Quote Originally Posted by pevergreen View Post
    its pevergeren.

  29. #29
    Horse Archer Senior Member Sarmatian's Avatar
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    Default Re: Opinions on the threat from Russia

    Quote Originally Posted by Xiahou
    There's still no way it's a serious threat to Russia's nuclear arsenal. They have too many missiles and the warheads are too advanced. The best we could hope for is that it would be effective against it's intended target. A single missile from a rogue nation.

    I have to wonder if part of Putin's rage isn't because he's worried that it will hurt their arms/missile technology sales...

    As to the article, Yelena had better start being careful about what she eats...
    And what about the next advancement? And one after that? Building a shield upsets the delicate balance of power. Iy's a fact. The only way Russia is able to respond is by improving their missiles or by building more of them. I'm personaly glad Russia is responding accordingly.

    And for someone who is choosing to ignore the facts for the oh, so popular "Evil Russia" view; during hailed-by-the-west, democratic Yeltsin's time in the office more journalist were killed (30) than during Putin's time in the office (15).
    Last edited by Sarmatian; 06-06-2007 at 04:36.

  30. #30
    Member Member KafirChobee's Avatar
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    Default Re: Opinions on the threat from Russia

    Back during the height of the Cold War (70's) I attended a dinner party. A professor I admired made a statement to the affect that there was more likely hood of the USA attacking the USSR (with missles) than vice versa, because the Russian people wouldn't tolerate another war (losing 20M in WWII will do that to a people). As it turns out, their war in Afghanistan was the straw that put the cracks in the foundation of the USSR that led to the Russia we have today. [an over simplification, but Afghanistan did have the effect of putting a million mothers in the streets protesting the war]

    Today, Russians may yearn for their days of being a superpower - when they were feared more than the US. [I mean, the Bushys scare the bejesus out of me - they're not quite right in the head when it comes to world diplomacy] No doubt there are an abundance of polls about how the Russian people feel towards all this hooplah about Putin wanting to become the next Czar (we had an opening here - he shoulda taken it). Are things that good in Russia for Putin to convince the people to give up their present freedoms and go back to the good old Gulag days? Personally, I'm totally ignorant about about it - other than seeing Putin's "Brown shirts" (Nashi) and other militant youth groups the Kremlin is funding.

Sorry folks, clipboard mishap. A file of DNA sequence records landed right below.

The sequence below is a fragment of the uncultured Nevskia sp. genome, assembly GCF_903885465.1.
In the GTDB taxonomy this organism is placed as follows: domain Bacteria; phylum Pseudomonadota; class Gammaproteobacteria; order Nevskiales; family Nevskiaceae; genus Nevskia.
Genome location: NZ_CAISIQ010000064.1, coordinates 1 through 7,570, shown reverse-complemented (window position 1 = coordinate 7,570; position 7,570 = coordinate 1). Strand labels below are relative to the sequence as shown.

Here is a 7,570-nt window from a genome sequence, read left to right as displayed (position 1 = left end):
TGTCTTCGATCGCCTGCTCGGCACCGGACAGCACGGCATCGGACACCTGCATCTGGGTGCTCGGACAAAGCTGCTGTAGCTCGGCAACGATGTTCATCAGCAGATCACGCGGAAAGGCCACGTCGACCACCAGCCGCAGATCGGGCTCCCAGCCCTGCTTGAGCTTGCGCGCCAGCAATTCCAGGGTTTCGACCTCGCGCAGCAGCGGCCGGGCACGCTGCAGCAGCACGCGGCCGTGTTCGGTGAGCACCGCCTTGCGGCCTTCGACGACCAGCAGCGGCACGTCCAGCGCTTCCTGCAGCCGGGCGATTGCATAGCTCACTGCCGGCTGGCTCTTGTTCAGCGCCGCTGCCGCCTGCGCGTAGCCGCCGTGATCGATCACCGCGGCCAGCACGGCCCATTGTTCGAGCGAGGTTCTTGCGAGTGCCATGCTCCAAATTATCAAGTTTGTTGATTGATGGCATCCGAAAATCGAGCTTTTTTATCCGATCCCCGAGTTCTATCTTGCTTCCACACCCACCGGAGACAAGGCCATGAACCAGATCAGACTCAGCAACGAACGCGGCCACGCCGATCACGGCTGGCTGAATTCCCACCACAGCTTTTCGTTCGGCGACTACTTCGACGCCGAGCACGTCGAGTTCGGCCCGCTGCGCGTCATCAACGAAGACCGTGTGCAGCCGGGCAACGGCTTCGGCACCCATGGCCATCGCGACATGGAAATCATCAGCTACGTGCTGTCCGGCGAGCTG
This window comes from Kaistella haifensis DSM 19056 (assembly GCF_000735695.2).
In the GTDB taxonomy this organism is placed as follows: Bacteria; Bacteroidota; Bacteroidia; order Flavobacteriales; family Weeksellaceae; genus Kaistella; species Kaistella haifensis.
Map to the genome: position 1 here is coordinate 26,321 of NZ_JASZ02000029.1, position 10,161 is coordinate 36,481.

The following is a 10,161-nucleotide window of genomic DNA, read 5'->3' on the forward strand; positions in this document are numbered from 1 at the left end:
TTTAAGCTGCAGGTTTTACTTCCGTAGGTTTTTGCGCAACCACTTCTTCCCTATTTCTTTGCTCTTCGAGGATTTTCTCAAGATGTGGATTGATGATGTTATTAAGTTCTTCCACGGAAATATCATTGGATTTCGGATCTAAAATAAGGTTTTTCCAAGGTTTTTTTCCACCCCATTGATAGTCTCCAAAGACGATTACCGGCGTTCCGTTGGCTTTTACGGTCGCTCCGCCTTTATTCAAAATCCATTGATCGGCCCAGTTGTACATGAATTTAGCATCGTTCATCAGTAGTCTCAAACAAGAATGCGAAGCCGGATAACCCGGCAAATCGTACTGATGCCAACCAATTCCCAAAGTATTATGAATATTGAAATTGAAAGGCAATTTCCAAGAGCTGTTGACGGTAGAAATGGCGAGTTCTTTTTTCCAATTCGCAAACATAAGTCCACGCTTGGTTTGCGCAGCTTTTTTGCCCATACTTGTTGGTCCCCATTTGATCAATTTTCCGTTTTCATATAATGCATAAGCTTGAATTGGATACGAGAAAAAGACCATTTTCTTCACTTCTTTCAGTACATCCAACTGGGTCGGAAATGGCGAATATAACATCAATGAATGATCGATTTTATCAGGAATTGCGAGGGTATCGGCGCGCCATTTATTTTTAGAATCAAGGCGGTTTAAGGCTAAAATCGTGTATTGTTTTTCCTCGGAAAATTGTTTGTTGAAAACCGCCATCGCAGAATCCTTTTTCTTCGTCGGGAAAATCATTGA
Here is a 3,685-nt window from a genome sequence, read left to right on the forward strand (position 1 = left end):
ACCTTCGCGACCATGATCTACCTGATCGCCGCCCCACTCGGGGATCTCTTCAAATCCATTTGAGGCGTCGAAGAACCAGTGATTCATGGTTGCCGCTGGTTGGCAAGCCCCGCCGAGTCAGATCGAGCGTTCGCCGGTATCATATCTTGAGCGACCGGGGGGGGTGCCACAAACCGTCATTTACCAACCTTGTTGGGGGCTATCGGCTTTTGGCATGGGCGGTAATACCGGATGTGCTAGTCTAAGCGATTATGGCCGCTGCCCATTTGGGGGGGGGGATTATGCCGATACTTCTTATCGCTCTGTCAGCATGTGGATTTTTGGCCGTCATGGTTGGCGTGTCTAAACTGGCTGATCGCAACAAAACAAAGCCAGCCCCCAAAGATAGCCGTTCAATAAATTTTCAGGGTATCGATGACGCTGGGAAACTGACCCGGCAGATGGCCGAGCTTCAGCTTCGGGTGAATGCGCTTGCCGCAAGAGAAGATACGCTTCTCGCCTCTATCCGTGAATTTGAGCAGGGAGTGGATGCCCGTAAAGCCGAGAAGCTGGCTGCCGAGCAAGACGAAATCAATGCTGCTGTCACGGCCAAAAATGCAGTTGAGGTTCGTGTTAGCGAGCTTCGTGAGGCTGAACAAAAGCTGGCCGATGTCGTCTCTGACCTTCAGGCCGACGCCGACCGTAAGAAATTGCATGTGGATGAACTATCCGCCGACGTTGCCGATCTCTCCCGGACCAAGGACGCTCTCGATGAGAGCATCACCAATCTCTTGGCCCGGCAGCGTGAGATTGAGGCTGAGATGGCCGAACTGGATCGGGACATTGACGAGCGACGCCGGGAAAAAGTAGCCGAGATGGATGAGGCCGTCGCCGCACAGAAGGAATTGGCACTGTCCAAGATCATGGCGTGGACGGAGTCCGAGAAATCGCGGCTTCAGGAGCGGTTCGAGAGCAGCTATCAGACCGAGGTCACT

Personally, the US is an easy target to make an adversary (real or imagined) for any government in the world today that needs (wants) to unify its people - for the purpose of subverting its peoples personal freedom, or to make them forget they have none (Iran).

    This missle defense system is a joke. Even if it did work (out of 5 tests, 2 failed out right, 1 was marginal - and all knew where the target was), can you imagine how many missles it would take to be effective against China or Russia? It's ludicrous that even Putin would seriously be upset by it. However, it sure makes for a great patriotic sound bite - and nothing more.

    What we do not need is appeasement, but allowing any form of confrontation would play into Putin's hand. Send a Democrat over to Russia to remind them - only 17 months to go. Then the US becomes somewhat normal again (hopefully).
    To forgive bad deeds is Christian; to reward them is Republican. 'MC' Rove